EDITORIAL – SupplierBusiness’ most read articles in 2014

Corporate developments

Month by month review of the year’s top stories, as seen by the most popular stories in our Insight news service

January – Future demand for manual transmissions

IHS Automotive took an in depth look at the manual transmission market and where it is heading. Though the technology is at a high state of development, there are still new elements being added. Six is expected to be the ideal number of speeds for manual transmission going forward.

February – Continental retunes its powertrain strategy

Continental splits its Strategy and Technology department two separate entities, in a bid to focus more on its technological and strategic planning operation. The move is seen as a proactive one, as it has become imperative for suppliers in a market place where automakers are scrambling to incorporate advanced fuel-efficient and lightweight technologies in their vehicles’ powertrains.

March - Toyota’s softening stance with suppliers shows further swing of purchasing power

Toyota’s move came a few weeks after General Motors rolled back a number of terms and agreements with its suppliers that were seen as unfavourable for the supply base. GM is also reportedly offering to help suppliers identify waste, forecast costs, reduce raw-material costs, and look for other ways to reduce costs. After several years of profitability being largely attributable to increasing transaction prices, GM has shifted to a programme aimed at driving cost out of the systems and stepping toward working more closely with suppliers to jointly find and eliminate inefficiencies and reduce costs.

April - Apple’s Carplay has already shaken up the infotainment market

As the tech giants of Google, Microsoft and Apple take their fight over onto the mass market of infotainment systems, the threat to existing automotive tier ones such as Continental, Harman and Delphi is clear. All are already rethinking their strategies, with one solution being to offer differentiated products.

May - Visteon divests struggling interiors units

The automotive interiors market struggled in 2014 as the sector proved unprofitable and the market looked to consolidate. Visteon and Johnson Controls both sold on parts of their interiors sector, moving their divisions onto financial firms rather than other manufacturers or competitors.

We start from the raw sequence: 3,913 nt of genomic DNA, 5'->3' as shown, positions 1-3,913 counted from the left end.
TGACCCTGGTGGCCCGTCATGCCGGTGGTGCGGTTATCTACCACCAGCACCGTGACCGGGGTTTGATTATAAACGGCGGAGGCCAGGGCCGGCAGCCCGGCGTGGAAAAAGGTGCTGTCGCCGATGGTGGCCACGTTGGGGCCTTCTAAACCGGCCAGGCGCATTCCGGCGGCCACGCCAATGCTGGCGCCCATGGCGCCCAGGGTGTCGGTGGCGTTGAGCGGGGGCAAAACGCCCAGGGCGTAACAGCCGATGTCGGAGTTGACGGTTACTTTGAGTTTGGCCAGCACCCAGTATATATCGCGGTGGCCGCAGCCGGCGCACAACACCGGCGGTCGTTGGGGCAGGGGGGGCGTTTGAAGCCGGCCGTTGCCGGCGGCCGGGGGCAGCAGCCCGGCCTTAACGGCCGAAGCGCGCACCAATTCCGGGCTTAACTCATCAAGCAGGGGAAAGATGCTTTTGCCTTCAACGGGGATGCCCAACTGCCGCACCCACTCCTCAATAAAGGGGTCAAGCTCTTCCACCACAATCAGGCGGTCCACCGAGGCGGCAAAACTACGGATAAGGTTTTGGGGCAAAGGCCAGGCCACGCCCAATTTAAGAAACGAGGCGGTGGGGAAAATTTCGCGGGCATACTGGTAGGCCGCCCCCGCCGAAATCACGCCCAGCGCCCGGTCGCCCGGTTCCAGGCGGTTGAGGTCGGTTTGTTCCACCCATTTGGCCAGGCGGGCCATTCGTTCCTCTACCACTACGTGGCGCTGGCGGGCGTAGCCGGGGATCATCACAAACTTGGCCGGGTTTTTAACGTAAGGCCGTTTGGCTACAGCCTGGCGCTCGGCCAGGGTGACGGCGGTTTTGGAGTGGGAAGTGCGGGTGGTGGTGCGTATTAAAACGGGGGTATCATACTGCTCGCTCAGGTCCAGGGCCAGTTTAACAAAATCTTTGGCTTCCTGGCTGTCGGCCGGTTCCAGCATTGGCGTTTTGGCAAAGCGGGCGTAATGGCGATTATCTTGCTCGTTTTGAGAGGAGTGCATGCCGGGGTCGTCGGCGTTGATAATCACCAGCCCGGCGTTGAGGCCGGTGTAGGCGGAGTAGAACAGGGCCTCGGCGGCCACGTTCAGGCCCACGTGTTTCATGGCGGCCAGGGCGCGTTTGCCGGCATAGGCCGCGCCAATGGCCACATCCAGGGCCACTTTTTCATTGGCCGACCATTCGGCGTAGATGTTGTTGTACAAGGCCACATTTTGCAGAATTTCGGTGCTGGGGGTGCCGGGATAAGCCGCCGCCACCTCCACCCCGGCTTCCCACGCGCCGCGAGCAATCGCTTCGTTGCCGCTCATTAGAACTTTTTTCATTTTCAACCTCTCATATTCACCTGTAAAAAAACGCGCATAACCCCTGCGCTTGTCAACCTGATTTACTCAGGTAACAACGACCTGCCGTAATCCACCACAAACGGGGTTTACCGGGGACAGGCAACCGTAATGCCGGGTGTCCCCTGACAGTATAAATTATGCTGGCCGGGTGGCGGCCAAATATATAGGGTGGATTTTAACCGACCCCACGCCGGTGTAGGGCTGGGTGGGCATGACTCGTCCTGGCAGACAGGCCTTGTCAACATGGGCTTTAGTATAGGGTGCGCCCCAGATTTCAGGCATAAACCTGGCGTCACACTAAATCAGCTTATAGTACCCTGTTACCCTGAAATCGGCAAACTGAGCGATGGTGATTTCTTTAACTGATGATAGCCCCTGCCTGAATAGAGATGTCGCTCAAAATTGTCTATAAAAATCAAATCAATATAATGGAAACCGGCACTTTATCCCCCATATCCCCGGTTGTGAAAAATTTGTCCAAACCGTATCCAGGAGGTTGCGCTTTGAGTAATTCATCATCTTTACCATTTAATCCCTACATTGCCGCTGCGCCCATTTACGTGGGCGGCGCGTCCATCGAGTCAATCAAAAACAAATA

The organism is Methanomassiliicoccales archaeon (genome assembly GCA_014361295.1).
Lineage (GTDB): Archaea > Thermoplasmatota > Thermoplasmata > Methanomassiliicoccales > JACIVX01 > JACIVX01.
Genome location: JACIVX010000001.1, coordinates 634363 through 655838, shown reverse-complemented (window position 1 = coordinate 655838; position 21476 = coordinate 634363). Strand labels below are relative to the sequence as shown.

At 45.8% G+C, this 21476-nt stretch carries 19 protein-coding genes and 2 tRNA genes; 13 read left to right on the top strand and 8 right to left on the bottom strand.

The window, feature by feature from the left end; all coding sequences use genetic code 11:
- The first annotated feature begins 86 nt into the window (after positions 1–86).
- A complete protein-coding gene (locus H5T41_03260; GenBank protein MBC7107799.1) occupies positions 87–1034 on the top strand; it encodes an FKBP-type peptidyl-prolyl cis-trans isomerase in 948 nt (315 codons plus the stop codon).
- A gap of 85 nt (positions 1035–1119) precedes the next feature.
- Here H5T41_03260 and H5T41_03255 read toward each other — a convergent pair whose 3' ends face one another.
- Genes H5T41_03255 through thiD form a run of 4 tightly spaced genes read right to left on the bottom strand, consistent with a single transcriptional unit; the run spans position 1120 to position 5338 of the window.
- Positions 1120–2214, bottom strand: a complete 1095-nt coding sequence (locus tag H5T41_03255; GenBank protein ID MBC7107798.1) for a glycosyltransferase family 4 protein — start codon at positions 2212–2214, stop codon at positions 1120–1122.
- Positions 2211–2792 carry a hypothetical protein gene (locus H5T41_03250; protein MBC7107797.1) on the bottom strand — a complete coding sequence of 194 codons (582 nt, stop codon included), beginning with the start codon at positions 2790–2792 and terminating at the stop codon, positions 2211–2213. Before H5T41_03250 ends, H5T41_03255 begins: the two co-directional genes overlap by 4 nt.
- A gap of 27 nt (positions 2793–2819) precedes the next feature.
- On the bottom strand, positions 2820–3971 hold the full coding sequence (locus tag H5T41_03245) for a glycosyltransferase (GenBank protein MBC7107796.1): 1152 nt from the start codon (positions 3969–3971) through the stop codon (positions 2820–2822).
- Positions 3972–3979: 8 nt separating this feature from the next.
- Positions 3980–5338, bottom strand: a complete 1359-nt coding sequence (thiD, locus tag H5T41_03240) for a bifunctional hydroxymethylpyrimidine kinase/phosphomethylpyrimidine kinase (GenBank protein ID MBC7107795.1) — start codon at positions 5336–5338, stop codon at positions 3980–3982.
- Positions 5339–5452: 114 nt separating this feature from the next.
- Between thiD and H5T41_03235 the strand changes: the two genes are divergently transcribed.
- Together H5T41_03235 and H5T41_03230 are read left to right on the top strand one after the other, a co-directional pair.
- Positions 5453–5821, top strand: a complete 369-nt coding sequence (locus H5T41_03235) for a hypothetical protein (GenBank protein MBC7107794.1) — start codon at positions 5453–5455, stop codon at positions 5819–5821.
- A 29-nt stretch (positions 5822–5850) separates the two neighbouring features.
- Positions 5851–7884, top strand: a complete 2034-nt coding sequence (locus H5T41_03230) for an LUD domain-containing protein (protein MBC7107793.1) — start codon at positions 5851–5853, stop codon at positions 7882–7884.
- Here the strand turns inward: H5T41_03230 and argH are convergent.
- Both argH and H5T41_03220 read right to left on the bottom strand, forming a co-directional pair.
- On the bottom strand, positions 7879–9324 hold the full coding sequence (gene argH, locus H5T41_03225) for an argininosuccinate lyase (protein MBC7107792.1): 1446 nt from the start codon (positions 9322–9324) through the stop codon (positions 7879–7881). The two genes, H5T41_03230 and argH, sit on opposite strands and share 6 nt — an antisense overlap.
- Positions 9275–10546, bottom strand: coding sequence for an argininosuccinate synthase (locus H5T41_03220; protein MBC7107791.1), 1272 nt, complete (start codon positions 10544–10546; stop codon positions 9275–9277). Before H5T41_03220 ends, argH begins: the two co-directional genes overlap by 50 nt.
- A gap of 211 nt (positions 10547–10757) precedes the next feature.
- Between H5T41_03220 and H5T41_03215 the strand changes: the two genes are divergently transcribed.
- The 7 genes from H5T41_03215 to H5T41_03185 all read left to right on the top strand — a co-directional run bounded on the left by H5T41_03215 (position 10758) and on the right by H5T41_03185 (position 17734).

June- Suppliers increase investments in Mexico as conditions become more favourable

Mexico’s growth as a production hub was one of the key stories of 2014, as a number of suppliers announced investments in manufacturing operations there. Driving this production growth will be Japanese, North American and European manufacturers, who are expanding their manufacturing presence in Mexico. At the end of 2013, Mexico was the eighth largest vehicle manufacturer globally, and is forecast to overtake Brazil briefly this year.

July – Jaguar Land Rover’s new technology announcements are an opportunity for suppliers - See more

Jaguar Land Rover (JLR) revealed details of key engine and comfort technologies that it currently has in development, and which are eventually expected to be introduced to its next generation vehicles. Though some contracts for these parts and other parts may already be in place, there will be a significant ramp-up of production for the new engine. Production of engines for JLR vehicles is forecast to go from 36,000 in its first year (2015) to over 540,000 units per annum by 2019 according to IHS Automotive forecast, or around three-quarters of its vehicle production at this point. The first vehicles will utilise the diesel version of this engine during 2015, with the gasoline engine joining the ranks the following year.

August – GM finishes grading of top 200 suppliers

GM and other automakers are working to improve relationships with suppliers, after many had strained the situation through high demands for decreasing pricing, as well as supplier strain during the recession. In February, GM began more actively looking to increase collaboration with suppliers. The programme was announced after GM took the step of adjusting a new supplier contract template that generated controversy and pushback

September – ZF acquires TRW; a closer look at the deal

After months of speculation, ZF Friedrichshafen announced that it was to acquire TRW Automotive, creating a combined company that will be third largest supplier in the world after Bosch and Denso, ahead of Continental. This piece looked at the potential issues facing the mega-supplier and the lessons learned from other mega-mergers that have taken place in the industry.

October – IHS Automotive forecasts global auto production growth of 25% by 2021

Mark Fulthorpe, IHS director of light-vehicle production forecasting, delivered an in-depth look at the pace of production growth between 2013 and 2021. The automotive industry has moved past recovery, with 2013 production reaching 85 million units, stronger than prior to the 2009 low of 60 million units. Over the next seven years, IHS forecasts 25% growth to 106 million units per annum (upa) in 2021.

November - Bosch develops new lane changing assist using MRR rear sensor

With infotainment, telematics, driver assistance and eventually autonomous driving systems set to take over the car in the next decade, the sensors market that will make these applications function is a key battleground for suppliers

December - Ford, Magna start up scheme highlights OEMs and suppliers need for new technologies

In looking for cutting edge automotive technologies, automakers will have to adopt a different attitude towards start-ups. The scheme will also be part of a larger strategy as suppliers fight in an increasingly fierce battle to maintain a competitive R&D edge, not only over other suppliers but also their OEM customers, who have ceded a great deal of ground on the technology front to suppliers over the last few years.